Trusts in England are spending £1.46bn a year on agency and bank nurse shifts in order to plug gaps in permanent nursing staff, according to a report published today by academics.
The bill for temporary staff would be enough to pay the salaries of 66,000 newly qualified registered nurses – more than filling the 38,000 existing vacancies, according to the Open University.
“The real figure could be as high as £2.4bn if extrapolated to cover all trusts”
Open University report
The university has based its estimates on data collected under the Freedom of Information Act, which it has published today in a report titled Tackling the Nursing Shortage.
The data from the 146 trusts that responded revealed that, collectively, they spent at least £1.46bn on temporary nursing staff, either from the bank or from external agencies.
“But the real figure could be as high as £2.4bn if extrapolated to cover all trusts,” warned the report. “Temporary nursing staff is expensive,” it added.
Put another way, the trusts paid for an additional 79 million hours of registered nurses’ time at a premium rate – 61% above the hourly rate of a newly qualified nurses in full-time employment.
Based on the difference in cost, the university calculated that the NHS could save as much as £560m a year if current vacancies were filled permanently.
“Relying on temporary nurses to plug gaps is just sticking a plaster over the problem”
Meanwhile, a survey of 500 nurses and healthcare support workers also commissioned by the university for the report revealed that 76% of registered nurses expected the shortage to worsen in the next 12 months and 61% believe even more temporary staff will be needed.
The university highlighted that poor retention was a problem in the NHS, with issues around pay, workload, organisational culture and access to continued professional development all driving nurses to others sector or out of the profession altogether.
As previously reported by Nursing Times, the university noted that Brexit had also seen a 28% rise in European Union nurses quitting the UK, which could further exacerbate the staffing problems.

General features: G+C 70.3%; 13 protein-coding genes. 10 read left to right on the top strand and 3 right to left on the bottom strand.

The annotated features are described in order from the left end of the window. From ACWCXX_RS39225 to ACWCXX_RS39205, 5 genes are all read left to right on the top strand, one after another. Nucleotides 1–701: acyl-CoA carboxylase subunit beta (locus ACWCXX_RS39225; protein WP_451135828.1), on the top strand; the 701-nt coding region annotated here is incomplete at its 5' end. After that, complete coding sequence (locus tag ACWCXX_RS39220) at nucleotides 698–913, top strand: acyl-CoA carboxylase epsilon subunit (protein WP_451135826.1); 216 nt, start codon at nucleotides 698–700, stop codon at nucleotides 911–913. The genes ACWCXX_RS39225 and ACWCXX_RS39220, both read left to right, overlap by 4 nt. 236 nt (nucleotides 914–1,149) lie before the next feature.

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In addition, the survey found that 34% of registered nurses were unhappy in their current role and 35% were thinking of leaving their job if things do not improve.
The university noted that retention was particularly problematic at the beginning of nurses’ careers, as well as highlighting the recent fall in course applications in the wake of the move to scrap bursaries.
Providing alternative ways to study to become a registered nurse is one suggestion for tackling the shortage, according to the university.
“These figures expose the utter false economy in current NHS staffing”
In its survey, 63% of registered nurses believed offering flexible distance learning would help to recruit nursing students from more remote areas and keep nurses in these areas after they qualify.
In addition, 71% believed that apprenticeships could help to attract new student nurses to the profession and 60% believed that it offered a good alternative to the recently removed bursaries.
The government has recently introduced plans for both degree-level nurse apprenticeships and the new nursing associate role, which it also envisages people being trained for via apprenticeships.
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The university’s report concluded that an increased focus on work-based training and apprenticeships could, therefore, offer a more stable long-term approach to education.
Jan Draper, professor of nursing at the Open University, said: “The sector is facing challenging times. Relying on temporary nurses to plug gaps is just sticking a plaster over the problem, and costs considerably more than if vacancies were filled permanently.
“We know that poor retention and low recruitment results in inefficiencies and ultimately puts patient care at risk, so it’s vital that we look to a more strategic and sustainable approach,” she said.
“Taking advantage of recently introduced degree apprenticeships that offer flexible work-based learning is one solution, making use of funding already ring-fenced to pay for training while opening up new routes into the profession,” said Mr Draper.
She added: “Not only can this approach inspire and motivate the workforce, it can also increase future nursing supply and reduce retention issues in local communities, helping to reduce the strain on the sector.”
Commenting on the cost of temporary staff, Janet Davies, chief executive and general secretary of the Royal College of Nursing, said: “These figures expose the utter false economy in current NHS staffing.
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“Short-sightedness in recent years has left tens of thousands of unfilled nurse jobs, to the severe detriment of patient care,” she said. “Workforce planning has been ineffective and dictated by the state of finances, not the needs of patients.
“It is further proof that cost-cutting plans saved no money at all and, instead, increased agency costs, recruitment fees and the sickness absence bill through rising stress,” said Ms Davies.
She added: “It is a failure of politicians and policymakers to recognise the value of nursing. Ministers should look at these figures and demonstrate they have the political will to fix the shortages.”